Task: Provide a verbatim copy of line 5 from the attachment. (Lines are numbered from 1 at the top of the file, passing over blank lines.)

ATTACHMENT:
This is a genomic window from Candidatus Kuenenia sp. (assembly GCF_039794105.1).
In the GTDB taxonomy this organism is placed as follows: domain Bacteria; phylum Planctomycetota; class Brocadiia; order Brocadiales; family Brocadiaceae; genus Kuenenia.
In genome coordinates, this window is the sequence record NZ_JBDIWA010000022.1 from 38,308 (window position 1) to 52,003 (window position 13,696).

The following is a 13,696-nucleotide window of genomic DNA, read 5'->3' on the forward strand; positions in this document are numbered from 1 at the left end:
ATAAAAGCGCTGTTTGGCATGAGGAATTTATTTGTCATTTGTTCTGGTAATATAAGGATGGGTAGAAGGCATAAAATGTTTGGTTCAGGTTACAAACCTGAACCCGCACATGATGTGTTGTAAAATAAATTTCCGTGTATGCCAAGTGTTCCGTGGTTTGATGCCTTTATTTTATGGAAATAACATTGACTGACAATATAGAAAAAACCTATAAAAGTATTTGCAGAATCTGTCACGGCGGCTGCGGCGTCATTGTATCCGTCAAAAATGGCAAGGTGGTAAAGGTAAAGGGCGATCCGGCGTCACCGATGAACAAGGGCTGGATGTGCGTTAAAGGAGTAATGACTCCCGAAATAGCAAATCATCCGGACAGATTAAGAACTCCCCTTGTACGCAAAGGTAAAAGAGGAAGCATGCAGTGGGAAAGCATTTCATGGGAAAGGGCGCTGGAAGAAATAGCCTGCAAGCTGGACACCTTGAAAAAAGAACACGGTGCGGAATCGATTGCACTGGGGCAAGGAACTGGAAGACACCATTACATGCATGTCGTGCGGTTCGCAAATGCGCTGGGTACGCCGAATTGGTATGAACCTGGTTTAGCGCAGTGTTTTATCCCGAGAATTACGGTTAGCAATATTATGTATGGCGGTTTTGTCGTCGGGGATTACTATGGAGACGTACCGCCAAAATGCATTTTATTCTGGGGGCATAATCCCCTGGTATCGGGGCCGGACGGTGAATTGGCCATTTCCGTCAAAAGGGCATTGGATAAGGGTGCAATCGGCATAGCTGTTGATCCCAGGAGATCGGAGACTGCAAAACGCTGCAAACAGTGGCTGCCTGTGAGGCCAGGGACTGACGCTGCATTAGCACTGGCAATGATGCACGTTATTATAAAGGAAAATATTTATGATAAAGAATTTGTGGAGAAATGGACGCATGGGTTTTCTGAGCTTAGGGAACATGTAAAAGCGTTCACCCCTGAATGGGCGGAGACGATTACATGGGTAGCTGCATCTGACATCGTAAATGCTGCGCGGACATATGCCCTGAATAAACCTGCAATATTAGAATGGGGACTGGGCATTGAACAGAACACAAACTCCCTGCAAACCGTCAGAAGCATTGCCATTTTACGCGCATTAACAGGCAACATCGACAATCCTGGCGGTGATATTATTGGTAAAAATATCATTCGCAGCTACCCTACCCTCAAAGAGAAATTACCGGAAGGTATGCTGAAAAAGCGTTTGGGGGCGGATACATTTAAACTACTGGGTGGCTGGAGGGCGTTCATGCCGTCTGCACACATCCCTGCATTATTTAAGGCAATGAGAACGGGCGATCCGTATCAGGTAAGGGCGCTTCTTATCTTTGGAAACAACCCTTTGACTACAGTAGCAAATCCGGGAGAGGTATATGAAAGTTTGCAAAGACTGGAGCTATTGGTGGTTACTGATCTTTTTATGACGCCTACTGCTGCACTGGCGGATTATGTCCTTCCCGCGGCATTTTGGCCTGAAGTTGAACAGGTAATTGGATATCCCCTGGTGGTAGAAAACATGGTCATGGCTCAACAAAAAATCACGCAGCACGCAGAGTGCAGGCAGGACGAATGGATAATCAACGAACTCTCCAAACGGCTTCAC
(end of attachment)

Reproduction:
ATAAAAGCGCTGTTTGGCATGAGGAATTTATTTGTCATTTGTTCTGGTAATATAAGGATGGGTAGAAGGCATAAAATGTTTGGTTCAGGTTACAAACCTGAACCCGCACATGATGTGTTGTAAAATAAATTTCCGTGTATGCCAAGTGTTCCGTGGTTTGATGCCTTTATTTTATGGAAATAACATTGACTGACAATATAGAAAAAACCTATAAAAGTATTTGCAGAATCTGTCACGGCGGCTGCGGCGTCATTGTATCCGTCAAAAATGGCAAGGTGGTAAAGGTAAAGGGCGATCCGGCGTCACCGATGAACAAGGGCTGGATGTGCGTTAAAGGAGTAATGACTCCCGAAATAGCAAATCATCCGGACAGATTAAGAACTCCCCTTGTACGCAAAGGTAAAAGAGGAAGCATGCAGTGGGAAAGCATTTCATGGGAAAGGGCGCTGGAAGAAATAGCCTGCAAGCTGGACACCTTGAAAAAAGAACACGGTGCGGAATCGATTGCACTGGGGCAAGGAACTGGAAGACACCATTACATGCATGTCGTGCGGTTCGCAAATGCGCTGGGTACGCCGAATTGGTATGAACCTGGTTTAGCGCAGTGTTTTATCCCGAGAATTACGGTTAGCAATATTATGTATGGCGGTTTTGTCGTCGGGGATTACTATGGAGACGTACCGCCAAAATGCATTTTATTCTGGGGGCATAATCCCCTGGTATCGGGGCCGGACGGTGAATTGGCCATTTCCGTCAAAAGGGCATTGGATAAGGGTGCAATCGGCATAGCTGTTGATCCCAGGAGATCGGAGACTGCAAAACGCTGCAAACAGTGGCTGCCTGTGAGGCCAGGGACTGACGCTGCATTAGCACTGGCAATGATGCACGTTATTATAAAGGAAAATATTTATGATAAAGAATTTGTGGAGAAATGGACGCATGGGTTTTCTGAGCTTAGGGAACATGTAAAAGCGTTCACCCCTGAATGGGCGGAGACGATTACATGGGTAGCTGCATCTGACATCGTAAATGCTGCGCGGACATATGCCCTGAATAAACCTGCAATATTAGAATGGGGACTGGGCATTGAACAGAACACAAACTCCCTGCAAACCGTCAGAAGCATTGCCATTTTACGCGCATTAACAGGCAACATCGACAATCCTGGCGGTGATATTATTGGTAAAAATATCATTCGCAGCTACCCTACCCTCAAAGAGAAATTACCGGAAGGTATGCTGAAAAAGCGTTTGGGGGCGGATACATTTAAACTACTGGGTGGCTGGAGGGCGTTCATGCCGTCTGCACACATCCCTGCATTATTTAAGGCAATGAGAACGGGCGATCCGTATCAGGTAAGGGCGCTTCTTATCTTTGGAAACAACCCTTTGACTACAGTAGCAAATCCGGGAGAGGTATATGAAAGTTTGCAAAGACTGGAGCTATTGGTGGTTACTGATCTTTTTATGACGCCTACTGCTGCACTGGCGGATTATGTCCTTCCCGCGGCATTTTGGCCTGAAGTTGAACAGGTAATTGGATATCCCCTGGTGGTAGAAAACATGGTCATGGCTCAACAAAAAATCACGCAGCACGCAGAGTGCAGGCAGGACGAATGGATAATCAACGAACTCTCCAAACGGCTTCAC